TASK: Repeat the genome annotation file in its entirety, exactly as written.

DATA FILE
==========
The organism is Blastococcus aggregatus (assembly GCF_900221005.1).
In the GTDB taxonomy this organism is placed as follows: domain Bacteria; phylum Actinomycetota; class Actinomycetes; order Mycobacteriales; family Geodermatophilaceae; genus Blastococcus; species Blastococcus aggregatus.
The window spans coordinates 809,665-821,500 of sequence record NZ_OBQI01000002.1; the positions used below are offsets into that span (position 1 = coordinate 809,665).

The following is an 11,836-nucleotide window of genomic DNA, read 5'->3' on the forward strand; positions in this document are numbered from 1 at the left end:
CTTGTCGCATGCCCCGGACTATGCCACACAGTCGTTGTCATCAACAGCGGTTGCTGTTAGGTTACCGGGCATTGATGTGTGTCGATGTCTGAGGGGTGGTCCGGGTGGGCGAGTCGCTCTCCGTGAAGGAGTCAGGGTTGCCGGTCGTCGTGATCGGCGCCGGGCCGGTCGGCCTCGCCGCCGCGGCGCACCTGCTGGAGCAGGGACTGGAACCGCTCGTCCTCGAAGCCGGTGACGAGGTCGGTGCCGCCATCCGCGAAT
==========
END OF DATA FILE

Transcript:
The organism is Blastococcus aggregatus (assembly GCF_900221005.1).
In the GTDB taxonomy this organism is placed as follows: domain Bacteria; phylum Actinomycetota; class Actinomycetes; order Mycobacteriales; family Geodermatophilaceae; genus Blastococcus; species Blastococcus aggregatus.
The window spans coordinates 809,665-821,500 of sequence record NZ_OBQI01000002.1; the positions used below are offsets into that span (position 1 = coordinate 809,665).

The following is an 11,836-nucleotide window of genomic DNA, read 5'->3' on the forward strand; positions in this document are numbered from 1 at the left end:
CTTGTCGCATGCCCCGGACTATGCCACACAGTCGTTGTCATCAACAGCGGTTGCTGTTAGGTTACCGGGCATTGATGTGTGTCGATGTCTGAGGGGTGGTCCGGGTGGGCGAGTCGCTCTCCGTGAAGGAGTCAGGGTTGCCGGTCGTCGTGATCGGCGCCGGGCCGGTCGGCCTCGCCGCCGCGGCGCACCTGCTGGAGCAGGGACTGGAACCGCTCGTCCTCGAAGCCGGTGACGAGGTCGGTGCCGCCATCCGCGAAT